'Arte Hispano’ on display at Historic City Hall
By Pamela Seal
Diocese of Lake Charles
LAKE CHARLES — Art, dance, music, and cuisine from the Hispanic community at St. Henry Catholic Church were on full display at the Lake Charles Historic City Hall Arts and Culture Center for the opening of “Arte Hispano” on December 9, the feast day of Saint Juan Diego. The inaugural event attracted hundreds of guests for the liveliest opening night reception on record.
The beating of drums echoed throughout downtown Lake Charles as the Guadalupe Dancers set the rhythm leading up to the ribbon-cutting by Father Joseph Caraway, parochial vicar at St. Henry. Cheers of joy erupted from spectators and featured artists eager to view the exhibit for the first time.
Featuring more than 100 pieces of art from 11 artists representing five countries — Ecuador, Bolivia, Colombia, Venezuela, and Mexico — the exhibition is an opportunity for the Latino community to share its culture with Southwest Louisiana through Saturday, February 4, 2023, at Historic City Hall, 1001 Ryan Street.
Ahead of the festive entertainment, Father Matthew Cormier, pastor of St. Henry, prayed, “May we always strive to bring Christ to the world with the gifts and talents he has given us. May this exhibit be a way to show your beauty to the world, O Lord.”
Sharing God’s beauty is exactly what Ricardo Ruvalcaba, Spanish Pastoral Assistant in the Diocese of Lake Charles, had in mind when he was approached by Matt Young, director of Historic City Hall, to work on the project.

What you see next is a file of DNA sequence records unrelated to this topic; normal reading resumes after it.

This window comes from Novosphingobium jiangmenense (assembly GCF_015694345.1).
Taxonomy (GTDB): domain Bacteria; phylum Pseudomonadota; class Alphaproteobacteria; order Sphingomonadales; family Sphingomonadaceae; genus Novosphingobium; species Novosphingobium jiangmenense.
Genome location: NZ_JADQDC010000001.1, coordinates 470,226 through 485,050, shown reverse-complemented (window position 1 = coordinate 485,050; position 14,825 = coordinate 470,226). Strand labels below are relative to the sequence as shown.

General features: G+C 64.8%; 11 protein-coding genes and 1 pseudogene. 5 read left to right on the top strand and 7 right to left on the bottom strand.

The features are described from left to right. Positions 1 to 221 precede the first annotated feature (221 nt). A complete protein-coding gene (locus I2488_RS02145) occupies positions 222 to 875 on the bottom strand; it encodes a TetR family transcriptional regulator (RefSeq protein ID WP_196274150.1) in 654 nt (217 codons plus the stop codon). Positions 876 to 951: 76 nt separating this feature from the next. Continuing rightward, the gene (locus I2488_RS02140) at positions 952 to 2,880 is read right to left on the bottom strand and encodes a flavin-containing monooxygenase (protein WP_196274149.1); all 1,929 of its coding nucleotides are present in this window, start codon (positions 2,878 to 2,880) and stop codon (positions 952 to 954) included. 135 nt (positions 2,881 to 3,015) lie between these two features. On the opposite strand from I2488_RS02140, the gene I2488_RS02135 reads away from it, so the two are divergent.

“Artists are called to be messengers just like Saint Juan Diego when he saw the Virgin of Guadalupe,” said Ruvalcaba. “Our message is more art, less cell phone; more dancing, less idleness; more singing, less complaining; more contemplation, less noise. Art is a vitamin for our peace and a strength for our soul.”
Among the works of art are paintings in acrylic, oil, and pencil; photography and multi-medium sculptures. Featured artists include Patricia Suárez (Venezuela), Gisselle González (Bolivia), Samantha Espinosa (Ecuador), Martín Garzón (Colombia), and from Mexico — Luciano Neira, Jesús Neira, Elí Vargas, Sofía Tamariz Legros, Erik Guerrero, Badiha Galeazzi, and Ricardo Ruvalcaba.
Of special note is the exceptional artwork created by four artists with disabilities, according to Ruvalcaba. One such artist is 50-year-old Patricia Suárez, who expresses with her hands what is in heart and imagination. Through her acrylic paintings, she is making it clear that her disability is not her only label.
Patricia said she has always felt a closeness to the Blessed Virgin Mary since she was a child. For the exhibit she painted the “Virgin of Chiquinquira,” representing where she lived in Venezuela.
Another of her paintings, “Virgin of Guadalupe on the Gulf of Mexico: Protector Against Hurricanes,” is based on her first experience with hurricanes in 2020 after moving to Lake Charles.
“I am very thankful and excited because I was given the opportunity to express my talent and Venezuelan culture,” Patricia said. “I am very happy to be living here in America.”
Gisselle Gonzales, an 11-year-old student at S.J. Welsh Middle School, is one in 100,000 diagnosed with Treacher Collins Syndrome, a rare genetic disorder. Arts and crafts are her favorite ways of communication and expression.